Last Thursday I was on a call with fellows co-authors working on a Digital Twins book to be published end of 2021. The topic debated by these “experts” was: what is the correct definition for Digital Twin. The discussion that raged for over an hour just demonstrated the old adage that
there is no problem so simple that could not be mede impossibly complex provided a sufficient number of people are involved to discuss it
The best definition that I heard, at least for me, was that a Digital Twin is a “Digital” “Twin”!
However, the discussion clearly pointed out the growing latitude of the Digital Twin concept, as they arre being used in more and more fields in many different ways. This different fields of application and the diverse ways of (and reason for) using them twist them so that they can fit the specific need.
As a matter of fact, how could you expect the same definition of Digital Twin to apply to something as (potentially) small as an IoT in the same way it can apply to a city (like Singapore) or a continent. Indeed, the EU has launched the initiative Destination Earth that aims at creating a Digital Twin for Europe – a digital version of Europe. As shown in the graphic the idea is to leverage on the variety of data representing various aspects of Europe – digital model(s), consolidating them all into a data lake that is continually updated to mirror the status of “Europe” – digital shadow, keep track of changes – digital thread.
If you feel just a continent is a little thing consider the recent WEF article proposing the creation of a Digital Twin to mirror the whole planet climate. I guess it can’t get much bigger than that (although the universe is way way bigger, but there may be lesser motivation for creating its digital twin – for that a digital model is sufficient).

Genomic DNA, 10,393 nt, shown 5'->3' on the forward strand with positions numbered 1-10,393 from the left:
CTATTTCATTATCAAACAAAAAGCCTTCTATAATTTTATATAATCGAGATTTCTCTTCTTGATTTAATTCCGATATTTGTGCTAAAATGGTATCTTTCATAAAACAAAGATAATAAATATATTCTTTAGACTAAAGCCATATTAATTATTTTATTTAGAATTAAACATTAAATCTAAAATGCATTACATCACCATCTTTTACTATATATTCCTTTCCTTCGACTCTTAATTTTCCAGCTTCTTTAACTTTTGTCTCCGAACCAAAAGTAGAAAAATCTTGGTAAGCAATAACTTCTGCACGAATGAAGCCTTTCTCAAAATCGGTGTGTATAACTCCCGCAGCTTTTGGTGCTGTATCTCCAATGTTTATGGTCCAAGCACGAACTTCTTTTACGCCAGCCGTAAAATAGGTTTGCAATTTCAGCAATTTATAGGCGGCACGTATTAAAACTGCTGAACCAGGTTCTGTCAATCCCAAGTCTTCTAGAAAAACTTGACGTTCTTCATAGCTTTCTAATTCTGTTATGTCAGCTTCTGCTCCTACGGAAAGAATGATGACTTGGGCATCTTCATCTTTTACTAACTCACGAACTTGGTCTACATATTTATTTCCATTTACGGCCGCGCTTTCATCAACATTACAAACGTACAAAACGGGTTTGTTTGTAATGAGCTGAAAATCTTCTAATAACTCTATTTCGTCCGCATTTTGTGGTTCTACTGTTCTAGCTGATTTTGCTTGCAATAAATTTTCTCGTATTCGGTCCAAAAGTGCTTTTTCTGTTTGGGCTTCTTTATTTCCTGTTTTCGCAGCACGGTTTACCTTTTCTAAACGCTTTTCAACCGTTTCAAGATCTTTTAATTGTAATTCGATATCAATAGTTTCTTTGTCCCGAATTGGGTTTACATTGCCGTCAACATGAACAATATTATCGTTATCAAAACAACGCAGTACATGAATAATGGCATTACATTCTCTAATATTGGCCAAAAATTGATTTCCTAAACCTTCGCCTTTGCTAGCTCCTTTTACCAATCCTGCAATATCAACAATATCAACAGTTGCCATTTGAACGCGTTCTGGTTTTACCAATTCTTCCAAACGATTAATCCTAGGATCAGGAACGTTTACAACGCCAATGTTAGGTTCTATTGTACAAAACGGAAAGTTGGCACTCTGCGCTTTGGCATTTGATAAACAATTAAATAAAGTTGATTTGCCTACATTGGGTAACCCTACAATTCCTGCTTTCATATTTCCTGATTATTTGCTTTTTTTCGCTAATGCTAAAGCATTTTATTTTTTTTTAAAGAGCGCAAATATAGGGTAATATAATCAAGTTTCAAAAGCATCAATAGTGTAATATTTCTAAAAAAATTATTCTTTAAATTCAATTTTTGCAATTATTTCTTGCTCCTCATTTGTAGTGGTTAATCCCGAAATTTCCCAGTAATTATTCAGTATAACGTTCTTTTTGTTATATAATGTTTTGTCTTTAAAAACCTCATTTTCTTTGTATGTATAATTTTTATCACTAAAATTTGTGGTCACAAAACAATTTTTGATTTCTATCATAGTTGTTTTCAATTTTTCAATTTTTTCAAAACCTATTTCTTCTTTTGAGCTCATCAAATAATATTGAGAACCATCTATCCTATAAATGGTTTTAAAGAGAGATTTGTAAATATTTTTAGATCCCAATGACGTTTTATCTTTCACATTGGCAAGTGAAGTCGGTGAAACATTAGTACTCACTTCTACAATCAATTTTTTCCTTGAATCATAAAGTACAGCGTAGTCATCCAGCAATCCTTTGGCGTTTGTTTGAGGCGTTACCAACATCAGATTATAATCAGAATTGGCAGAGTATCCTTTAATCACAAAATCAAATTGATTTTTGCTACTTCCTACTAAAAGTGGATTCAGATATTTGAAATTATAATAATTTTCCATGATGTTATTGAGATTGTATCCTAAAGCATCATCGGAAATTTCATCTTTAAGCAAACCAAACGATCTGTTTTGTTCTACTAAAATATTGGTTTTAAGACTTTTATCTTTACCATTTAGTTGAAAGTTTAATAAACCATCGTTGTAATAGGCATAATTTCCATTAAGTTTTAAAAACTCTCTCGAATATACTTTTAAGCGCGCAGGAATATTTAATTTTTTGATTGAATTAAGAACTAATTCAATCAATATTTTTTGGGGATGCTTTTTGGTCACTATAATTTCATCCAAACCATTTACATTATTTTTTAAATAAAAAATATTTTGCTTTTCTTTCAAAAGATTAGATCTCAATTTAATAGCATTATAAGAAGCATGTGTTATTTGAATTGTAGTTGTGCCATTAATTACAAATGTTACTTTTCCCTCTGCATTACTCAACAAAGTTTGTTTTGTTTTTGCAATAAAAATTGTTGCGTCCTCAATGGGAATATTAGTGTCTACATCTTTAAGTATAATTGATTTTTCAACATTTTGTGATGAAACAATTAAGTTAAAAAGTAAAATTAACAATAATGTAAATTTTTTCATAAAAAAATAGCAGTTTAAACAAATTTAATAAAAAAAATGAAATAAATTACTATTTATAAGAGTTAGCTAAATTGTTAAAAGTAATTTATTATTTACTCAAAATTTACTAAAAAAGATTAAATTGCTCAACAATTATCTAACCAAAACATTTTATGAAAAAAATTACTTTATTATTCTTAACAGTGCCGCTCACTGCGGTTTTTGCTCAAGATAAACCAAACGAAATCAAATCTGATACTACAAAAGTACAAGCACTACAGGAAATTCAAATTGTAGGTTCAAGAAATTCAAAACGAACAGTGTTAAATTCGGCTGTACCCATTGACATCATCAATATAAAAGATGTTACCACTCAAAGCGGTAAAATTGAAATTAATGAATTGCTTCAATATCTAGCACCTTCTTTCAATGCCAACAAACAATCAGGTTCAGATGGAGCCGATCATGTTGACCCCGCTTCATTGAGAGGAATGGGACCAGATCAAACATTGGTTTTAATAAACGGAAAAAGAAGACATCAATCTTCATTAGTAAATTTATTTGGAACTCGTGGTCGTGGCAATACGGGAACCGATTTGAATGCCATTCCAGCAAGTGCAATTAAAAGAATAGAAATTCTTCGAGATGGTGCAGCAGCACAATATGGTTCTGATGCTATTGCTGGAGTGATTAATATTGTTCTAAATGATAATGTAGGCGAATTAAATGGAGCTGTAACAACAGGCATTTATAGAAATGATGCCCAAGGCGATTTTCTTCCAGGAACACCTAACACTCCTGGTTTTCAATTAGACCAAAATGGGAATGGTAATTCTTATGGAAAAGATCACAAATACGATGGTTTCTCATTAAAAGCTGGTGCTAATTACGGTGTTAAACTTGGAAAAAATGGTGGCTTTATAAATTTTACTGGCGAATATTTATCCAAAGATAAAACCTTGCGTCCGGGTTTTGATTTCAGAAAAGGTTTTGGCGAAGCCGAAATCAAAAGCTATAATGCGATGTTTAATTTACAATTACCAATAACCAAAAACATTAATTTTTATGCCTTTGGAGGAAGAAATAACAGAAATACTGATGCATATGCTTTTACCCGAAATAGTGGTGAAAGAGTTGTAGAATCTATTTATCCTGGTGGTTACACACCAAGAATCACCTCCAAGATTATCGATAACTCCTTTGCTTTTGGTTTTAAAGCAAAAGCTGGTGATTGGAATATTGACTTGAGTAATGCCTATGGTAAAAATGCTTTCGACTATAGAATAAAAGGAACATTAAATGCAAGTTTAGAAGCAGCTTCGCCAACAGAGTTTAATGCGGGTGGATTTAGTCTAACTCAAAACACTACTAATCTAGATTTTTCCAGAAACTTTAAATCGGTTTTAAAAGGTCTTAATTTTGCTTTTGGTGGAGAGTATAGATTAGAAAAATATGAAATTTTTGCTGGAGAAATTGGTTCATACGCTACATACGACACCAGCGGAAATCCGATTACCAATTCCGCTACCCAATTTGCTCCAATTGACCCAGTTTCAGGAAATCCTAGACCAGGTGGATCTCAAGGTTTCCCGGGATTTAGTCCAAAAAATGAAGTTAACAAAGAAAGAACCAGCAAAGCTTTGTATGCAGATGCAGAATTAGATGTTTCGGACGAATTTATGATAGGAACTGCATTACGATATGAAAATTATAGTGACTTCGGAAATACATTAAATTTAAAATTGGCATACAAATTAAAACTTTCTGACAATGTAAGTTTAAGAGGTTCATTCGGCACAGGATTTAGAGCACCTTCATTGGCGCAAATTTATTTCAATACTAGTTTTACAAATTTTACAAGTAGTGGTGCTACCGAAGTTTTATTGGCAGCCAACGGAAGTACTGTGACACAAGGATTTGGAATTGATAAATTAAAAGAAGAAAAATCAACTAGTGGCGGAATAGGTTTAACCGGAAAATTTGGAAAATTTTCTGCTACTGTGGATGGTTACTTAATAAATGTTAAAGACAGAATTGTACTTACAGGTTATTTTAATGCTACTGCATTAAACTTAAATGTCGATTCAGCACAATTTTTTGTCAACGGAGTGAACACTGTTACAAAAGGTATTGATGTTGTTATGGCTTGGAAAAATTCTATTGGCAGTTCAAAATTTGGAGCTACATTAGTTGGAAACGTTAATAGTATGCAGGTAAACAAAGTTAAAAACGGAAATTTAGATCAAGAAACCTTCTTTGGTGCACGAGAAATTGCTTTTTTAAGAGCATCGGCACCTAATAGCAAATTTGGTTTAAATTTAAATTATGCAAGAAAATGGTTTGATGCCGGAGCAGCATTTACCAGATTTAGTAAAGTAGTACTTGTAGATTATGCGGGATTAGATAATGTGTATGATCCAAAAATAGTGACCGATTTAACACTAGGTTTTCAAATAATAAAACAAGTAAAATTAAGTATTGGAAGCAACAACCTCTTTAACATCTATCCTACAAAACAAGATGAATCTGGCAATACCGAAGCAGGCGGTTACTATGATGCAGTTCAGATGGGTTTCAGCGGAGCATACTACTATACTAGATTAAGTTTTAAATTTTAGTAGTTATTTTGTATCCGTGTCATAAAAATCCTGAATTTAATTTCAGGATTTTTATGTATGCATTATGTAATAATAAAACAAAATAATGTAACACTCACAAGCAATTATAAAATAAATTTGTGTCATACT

This Planet Digital Twin will be embedded with AI -reinforced learning- acting as a planet simulator operating in real time, receiving data from the planet wide network of climate sensors (including the millions used for weather forecast).
Notice that we have had for several years now digital models of many “things”. What is happening is the increasing capability to connect these models to the physical reality, in quasi real time, and the availability of software (AI) that can finely tune these models based on the data gathered from the field. We no longer have static models, rather we have digital twins. More than that: we can “use” these digital twins performing in the cyberspace actions that were required in the physical space and only at the very end pass on requests to the physical twin to execute some actions in the physical space.